Happy Monday and welcome to my stop on the Stronger, Faster, and More Beautiful blog tour!!! I know I don’t usually post reviews on Mondays, but I’m REALLY excited about this book! So read on to find my review, information about the author and the tour, and a giveaway!
I received this book for free from Edelweiss in exchange for an honest review. This does not affect my opinion of the book or the content of my review.Stronger, Faster, and More Beautiful by Arwen Elys Dayton
Published on December 4, 2018 by Penguin Random House, Delacorte Press
Genres: Futuristic, Science Fiction, YA
Format: ARC, eARC
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For fans of television shows Black Mirror and Westworld, this compelling, mind-bending novel is a twisted look into the future, exploring how far we will go to remake ourselves into the perfect human specimen and what it means to be human at all.
Set in our world, spanning the near to distant futures, Stronger, Faster, and More Beautiful is a novel made up of six interconnected stories that ask how far we will go to remake ourselves into the perfect human specimens, and how hard that will push the definition of "human."
This extraordinary work explores the amazing possibilities of genetic manipulation and life extension, as well as the ethical quandaries that will arise with these advances. The results range from the heavenly to the monstrous. Deeply thoughtful, poignant, horrifying, and action-packed, Arwen Elys Dayton's Stronger, Faster, and More Beautiful is groundbreaking in both form and substance.
The Good, The Bad, and The GIF
The Good: I loved all the stories! My favorite by far, however, was Part Four, Eight Waded. This was the story of Alexios, who read as autistic, which I really appreciated. There’s this feeling I get when I’m reading and there’s a character who’s like me in some way- fat, ace, autistic, chronically ill- it’s like (and I know this is super cliche but stay with me) I’m letting out a breath I didn’t know I was holding. It feels good, like I’m being SEEN. And that’s what this story did, so kudos to Arwen because this was great. The other stories were also really good! The first and last parts were my other favorites, because it showed the full spectrum of what you can do with a little bit of information, and what happens when you have too much. There’s an Einstein quote I’m thinking of here (although research to source it says it may not be Einstein’s at all…) “A little knowledge is a dangerous thing. So is a lot.” Which is a good quote I think to sum up this book!
The Bad: Tad Tadd. I can’t tell you why without having there be spoilers, but other than who he is as a character, I’m also really annoyed at his name. It’s a stupid name that makes me irrationally angry when I see it. Ugh.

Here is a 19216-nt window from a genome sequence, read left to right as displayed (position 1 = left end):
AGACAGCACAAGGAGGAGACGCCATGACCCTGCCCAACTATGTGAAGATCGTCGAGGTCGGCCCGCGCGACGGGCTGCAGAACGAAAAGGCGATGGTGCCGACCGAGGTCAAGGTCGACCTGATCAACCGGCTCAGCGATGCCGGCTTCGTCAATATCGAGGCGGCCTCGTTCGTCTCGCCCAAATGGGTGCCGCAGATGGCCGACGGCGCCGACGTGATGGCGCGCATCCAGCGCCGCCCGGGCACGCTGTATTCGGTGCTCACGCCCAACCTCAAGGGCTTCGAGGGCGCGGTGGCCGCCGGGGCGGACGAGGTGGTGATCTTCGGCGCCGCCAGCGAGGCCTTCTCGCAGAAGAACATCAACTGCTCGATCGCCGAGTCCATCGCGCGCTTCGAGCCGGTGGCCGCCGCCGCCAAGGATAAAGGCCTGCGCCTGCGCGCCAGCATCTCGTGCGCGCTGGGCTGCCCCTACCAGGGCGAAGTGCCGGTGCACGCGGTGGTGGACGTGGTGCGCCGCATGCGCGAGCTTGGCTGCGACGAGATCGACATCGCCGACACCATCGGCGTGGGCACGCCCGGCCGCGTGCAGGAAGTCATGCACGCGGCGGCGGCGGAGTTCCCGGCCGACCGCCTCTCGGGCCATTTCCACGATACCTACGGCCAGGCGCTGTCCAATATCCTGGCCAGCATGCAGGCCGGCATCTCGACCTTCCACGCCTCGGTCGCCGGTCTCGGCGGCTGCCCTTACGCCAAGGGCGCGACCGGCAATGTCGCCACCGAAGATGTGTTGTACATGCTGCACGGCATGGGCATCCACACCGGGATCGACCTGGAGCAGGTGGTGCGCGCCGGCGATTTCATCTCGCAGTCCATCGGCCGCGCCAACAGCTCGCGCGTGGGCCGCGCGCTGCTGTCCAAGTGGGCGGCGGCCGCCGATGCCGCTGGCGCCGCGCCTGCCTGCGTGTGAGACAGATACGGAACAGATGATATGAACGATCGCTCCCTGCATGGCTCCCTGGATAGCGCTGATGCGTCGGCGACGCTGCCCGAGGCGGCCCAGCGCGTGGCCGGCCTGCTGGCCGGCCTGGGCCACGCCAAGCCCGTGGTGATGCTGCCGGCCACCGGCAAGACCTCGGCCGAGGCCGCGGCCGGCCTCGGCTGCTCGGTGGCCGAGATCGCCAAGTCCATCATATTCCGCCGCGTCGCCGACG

Judging a Book by its Cover
This cover is intriguing, but honestly not my favorite. I do like the UK cover, though! 6/10 stars.
For more robots and teen girls, read Mila 2.0 by Debra Driza
For more end of the world scifi, read At the Edge of the Universe by Shaun David Huchinson
For more soft autistic boys, read The Boy Who Steals Houses by CG Drews
Spoilers SweetieView Spoiler »OH MY GOD I HATE TAD TADD! I understand why he was the thread that pulled everything together, but hot damn I dislike every iteration of his character. It was… easy? to hate him in the first few stories, where he was obviously the ~bad guy~ because he was directly opposed to our protagonists. But then he changed and somehow got worse??!?! And I’m still not entirely sure what happened in Elsie’s story. Part of it could be because I was tired (I stayed up until 2 in the morning to finish this- it was that good!), but I understood the rest of it, so… « Hide Spoiler
What was the last book you read that made you feel seen? I’ve read a few lately, but the one that affected me the most was Meet Me in Outer Space by Melinda Grace. Let me know your answer in the comments!
About the Author
Arwen Elys Dayton began her career as a teenage staff writer at a foundation that produced Peabody Award-winning educational shows for PBS. Soon afterward, she began writing screenplays and novels, including Sovereign’s Hold and Resurrection, the #1 Amazon bestseller in Sci-Fi in both the US and the UK (and the #2 book on all of Amazon, behind The Hunger Games). Her Seeker series for Penguin Random House is published all over the world. Arwen spends months doing research for her stories. Her explorations have taken her around the world to places like the Great Pyramid (which she explored by flashlight when researching Resurrection), Hong Kong and its many islands, and lots of ruined castles in Scotland. She enjoys creating complete worlds inhabited by characters who charm, frustrate or inspire. Arwen lives with her husband and their three children in both sunny Southern California and the rainy Pacific Northwest. You can visit her at arwendayton.com and follow @arwenelysdayton on Twitter and Instagram, or reach her by email at firstname.lastname@example.org.
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Reading this book contributed to these challenges: